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Artificial photosynthesis, which does not require direct sunlight: Defence Dept to replace lithium batteries

Posted by gmarkets on 4 October, 2007

Soldiers could soon be recharging their radios, sensors and night vision goggles with high-tech solar panels as the army sought an edge on the battlefield by reducing its reliance on disposable batteries, wrote Paul Bibby in The Sydney Morning Herald (25/9/2007, p.5).

New solar technology: Earlier this year the military engaged a solar technology company, Sustainable Technologies International, to develop a panel that was portable, durable and discreet enough to be used on the front line. The result of the $2 million project was a panel weighing just 400 grams and flexible enough to be moulded to a soldier’s backpack. The cells on the panel, which produce about 10 watts per square metre, use a form of artificial photosynthesis which does not require direct sunlight. This meant they can be used under camouflage nets during covert operations.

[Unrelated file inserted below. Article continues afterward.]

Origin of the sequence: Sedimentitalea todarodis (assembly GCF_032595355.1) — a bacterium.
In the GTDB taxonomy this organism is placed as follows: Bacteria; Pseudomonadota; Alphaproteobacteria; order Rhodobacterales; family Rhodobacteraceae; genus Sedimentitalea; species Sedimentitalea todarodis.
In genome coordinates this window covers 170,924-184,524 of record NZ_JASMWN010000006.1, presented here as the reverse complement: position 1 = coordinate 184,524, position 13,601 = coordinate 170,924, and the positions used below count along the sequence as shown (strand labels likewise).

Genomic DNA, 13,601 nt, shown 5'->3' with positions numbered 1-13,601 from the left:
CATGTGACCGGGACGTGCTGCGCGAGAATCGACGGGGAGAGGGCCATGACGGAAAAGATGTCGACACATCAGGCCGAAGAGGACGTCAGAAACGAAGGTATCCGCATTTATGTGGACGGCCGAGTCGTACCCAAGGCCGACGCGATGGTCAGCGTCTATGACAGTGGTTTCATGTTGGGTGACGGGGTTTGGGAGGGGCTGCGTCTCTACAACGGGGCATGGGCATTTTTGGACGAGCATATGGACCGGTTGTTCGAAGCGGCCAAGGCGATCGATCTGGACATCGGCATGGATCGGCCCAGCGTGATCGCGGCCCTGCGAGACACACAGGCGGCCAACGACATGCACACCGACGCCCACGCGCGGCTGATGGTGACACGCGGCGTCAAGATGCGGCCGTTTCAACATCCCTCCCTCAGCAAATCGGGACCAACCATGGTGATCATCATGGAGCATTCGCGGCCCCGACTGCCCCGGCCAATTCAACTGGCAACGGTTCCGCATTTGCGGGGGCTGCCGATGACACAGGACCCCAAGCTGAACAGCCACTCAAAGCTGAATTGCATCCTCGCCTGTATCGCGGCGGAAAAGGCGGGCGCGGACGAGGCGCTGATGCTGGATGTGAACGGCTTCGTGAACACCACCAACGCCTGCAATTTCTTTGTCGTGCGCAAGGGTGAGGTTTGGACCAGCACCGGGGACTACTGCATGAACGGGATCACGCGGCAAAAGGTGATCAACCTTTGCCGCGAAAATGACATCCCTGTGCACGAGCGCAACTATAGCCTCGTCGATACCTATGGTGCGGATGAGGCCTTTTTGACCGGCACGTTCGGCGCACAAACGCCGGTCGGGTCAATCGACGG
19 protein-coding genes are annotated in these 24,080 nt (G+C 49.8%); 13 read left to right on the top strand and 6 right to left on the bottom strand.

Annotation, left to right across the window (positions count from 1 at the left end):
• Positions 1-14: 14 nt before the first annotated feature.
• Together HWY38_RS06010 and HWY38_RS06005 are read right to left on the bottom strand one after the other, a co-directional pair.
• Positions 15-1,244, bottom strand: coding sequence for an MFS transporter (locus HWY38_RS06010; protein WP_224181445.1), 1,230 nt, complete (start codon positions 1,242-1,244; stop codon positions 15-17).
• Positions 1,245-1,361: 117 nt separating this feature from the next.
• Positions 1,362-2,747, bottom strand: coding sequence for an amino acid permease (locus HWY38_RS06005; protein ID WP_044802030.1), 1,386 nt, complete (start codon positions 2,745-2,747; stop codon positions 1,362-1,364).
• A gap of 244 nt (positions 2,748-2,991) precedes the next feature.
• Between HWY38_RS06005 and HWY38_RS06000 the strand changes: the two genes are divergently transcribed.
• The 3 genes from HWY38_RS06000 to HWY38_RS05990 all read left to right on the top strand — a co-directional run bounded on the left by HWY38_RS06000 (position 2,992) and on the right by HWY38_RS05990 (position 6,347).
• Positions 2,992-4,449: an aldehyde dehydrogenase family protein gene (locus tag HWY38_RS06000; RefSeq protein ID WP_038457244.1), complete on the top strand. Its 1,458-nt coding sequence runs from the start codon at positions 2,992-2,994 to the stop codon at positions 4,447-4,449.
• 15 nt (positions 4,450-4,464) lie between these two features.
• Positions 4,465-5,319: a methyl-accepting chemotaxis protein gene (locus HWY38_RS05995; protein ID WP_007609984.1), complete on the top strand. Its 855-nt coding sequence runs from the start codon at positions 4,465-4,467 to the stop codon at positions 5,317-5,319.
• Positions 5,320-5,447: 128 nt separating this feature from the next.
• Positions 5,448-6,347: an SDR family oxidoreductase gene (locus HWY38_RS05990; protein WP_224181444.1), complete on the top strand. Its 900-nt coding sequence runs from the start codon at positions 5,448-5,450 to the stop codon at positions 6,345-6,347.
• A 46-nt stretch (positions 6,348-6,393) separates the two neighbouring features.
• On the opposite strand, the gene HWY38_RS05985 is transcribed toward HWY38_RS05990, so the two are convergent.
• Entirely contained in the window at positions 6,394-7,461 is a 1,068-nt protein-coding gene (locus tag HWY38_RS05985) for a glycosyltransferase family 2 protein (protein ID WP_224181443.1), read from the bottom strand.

Replacing lithium: Defence chiefs believed the panels could one day replace the tens of thousands of disposable lithium batteries used each year as the main source of power for troops in the field. The batteries contained toxic chemicals that were pollutants and could endanger soldiers in battle if they were exposed to flame or extreme temperatures and explode. Lieutenant-Colonel John Baird said that the battlefield was becoming more power hungry and finding an alternative power source was vital. “This is fighting in the information age, where every soldier is connected via sophisticated communications equipment and uses sensors to provide information on an enemy’s position,” he said. “But it uses a hell of a lot of power and the disposable batteries we’re using now are far from ideal because when they run out the soldiers have to return to a base and take the used batteries with them. If we can use the sun’s radiation to recharge radios, night-vision equipment, and also things like remote sensors or small robotic cameras attached to transmitters, then that is a clear advantage.”

Greener, and safer: Defence purchased 70,000 disposable lithium batteries each year for its radios alone, at a cost of $8 million. The director of the solar panel project, Dr Gavin Tulloch, said that introducing the panels could substantially reduce the harmful environmental effects of the batteries as well as the threat they posed to troops.

The Sydney Morning Herald, 25/9/2007, p. 5

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